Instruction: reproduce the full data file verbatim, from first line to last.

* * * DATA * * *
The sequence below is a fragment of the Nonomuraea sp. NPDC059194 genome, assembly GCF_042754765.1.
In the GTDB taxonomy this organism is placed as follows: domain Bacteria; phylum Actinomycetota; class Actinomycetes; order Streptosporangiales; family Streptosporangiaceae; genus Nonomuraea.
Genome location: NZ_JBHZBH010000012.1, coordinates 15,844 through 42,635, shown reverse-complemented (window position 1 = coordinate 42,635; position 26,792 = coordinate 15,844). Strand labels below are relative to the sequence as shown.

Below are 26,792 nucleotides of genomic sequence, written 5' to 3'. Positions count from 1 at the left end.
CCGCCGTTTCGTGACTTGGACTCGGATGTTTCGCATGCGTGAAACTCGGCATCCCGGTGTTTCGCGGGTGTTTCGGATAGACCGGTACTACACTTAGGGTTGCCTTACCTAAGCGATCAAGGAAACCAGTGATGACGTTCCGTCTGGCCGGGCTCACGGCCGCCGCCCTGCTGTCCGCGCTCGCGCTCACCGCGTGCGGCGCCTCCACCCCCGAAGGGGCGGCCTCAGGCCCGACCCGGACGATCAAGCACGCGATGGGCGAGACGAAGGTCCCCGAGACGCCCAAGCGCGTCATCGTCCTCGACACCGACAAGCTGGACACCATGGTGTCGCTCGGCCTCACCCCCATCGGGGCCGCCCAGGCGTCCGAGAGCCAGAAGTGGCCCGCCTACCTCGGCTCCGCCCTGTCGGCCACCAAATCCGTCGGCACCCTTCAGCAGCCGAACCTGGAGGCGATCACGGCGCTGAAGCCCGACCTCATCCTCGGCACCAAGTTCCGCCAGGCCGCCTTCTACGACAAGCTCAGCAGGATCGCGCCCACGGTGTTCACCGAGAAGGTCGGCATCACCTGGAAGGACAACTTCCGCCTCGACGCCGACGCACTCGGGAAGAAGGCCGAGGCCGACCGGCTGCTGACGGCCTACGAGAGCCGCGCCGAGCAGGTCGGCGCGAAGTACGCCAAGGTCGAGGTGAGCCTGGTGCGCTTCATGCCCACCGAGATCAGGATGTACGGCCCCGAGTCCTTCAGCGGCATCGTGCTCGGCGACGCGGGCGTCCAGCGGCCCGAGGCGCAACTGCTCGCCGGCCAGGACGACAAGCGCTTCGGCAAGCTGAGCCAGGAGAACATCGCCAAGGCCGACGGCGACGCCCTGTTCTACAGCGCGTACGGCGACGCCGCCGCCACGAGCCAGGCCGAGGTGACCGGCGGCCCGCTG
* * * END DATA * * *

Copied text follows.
The sequence below is a fragment of the Nonomuraea sp. NPDC059194 genome, assembly GCF_042754765.1.
In the GTDB taxonomy this organism is placed as follows: domain Bacteria; phylum Actinomycetota; class Actinomycetes; order Streptosporangiales; family Streptosporangiaceae; genus Nonomuraea.
Genome location: NZ_JBHZBH010000012.1, coordinates 15,844 through 42,635, shown reverse-complemented (window position 1 = coordinate 42,635; position 26,792 = coordinate 15,844). Strand labels below are relative to the sequence as shown.

Below are 26,792 nucleotides of genomic sequence, written 5' to 3'. Positions count from 1 at the left end.
CCGCCGTTTCGTGACTTGGACTCGGATGTTTCGCATGCGTGAAACTCGGCATCCCGGTGTTTCGCGGGTGTTTCGGATAGACCGGTACTACACTTAGGGTTGCCTTACCTAAGCGATCAAGGAAACCAGTGATGACGTTCCGTCTGGCCGGGCTCACGGCCGCCGCCCTGCTGTCCGCGCTCGCGCTCACCGCGTGCGGCGCCTCCACCCCCGAAGGGGCGGCCTCAGGCCCGACCCGGACGATCAAGCACGCGATGGGCGAGACGAAGGTCCCCGAGACGCCCAAGCGCGTCATCGTCCTCGACACCGACAAGCTGGACACCATGGTGTCGCTCGGCCTCACCCCCATCGGGGCCGCCCAGGCGTCCGAGAGCCAGAAGTGGCCCGCCTACCTCGGCTCCGCCCTGTCGGCCACCAAATCCGTCGGCACCCTTCAGCAGCCGAACCTGGAGGCGATCACGGCGCTGAAGCCCGACCTCATCCTCGGCACCAAGTTCCGCCAGGCCGCCTTCTACGACAAGCTCAGCAGGATCGCGCCCACGGTGTTCACCGAGAAGGTCGGCATCACCTGGAAGGACAACTTCCGCCTCGACGCCGACGCACTCGGGAAGAAGGCCGAGGCCGACCGGCTGCTGACGGCCTACGAGAGCCGCGCCGAGCAGGTCGGCGCGAAGTACGCCAAGGTCGAGGTGAGCCTGGTGCGCTTCATGCCCACCGAGATCAGGATGTACGGCCCCGAGTCCTTCAGCGGCATCGTGCTCGGCGACGCGGGCGTCCAGCGGCCCGAGGCGCAACTGCTCGCCGGCCAGGACGACAAGCGCTTCGGCAAGCTGAGCCAGGAGAACATCGCCAAGGCCGACGGCGACGCCCTGTTCTACAGCGCGTACGGCGACGCCGCCGCCACGAGCCAGGCCGAGGTGACCGGCGGCCCGCTG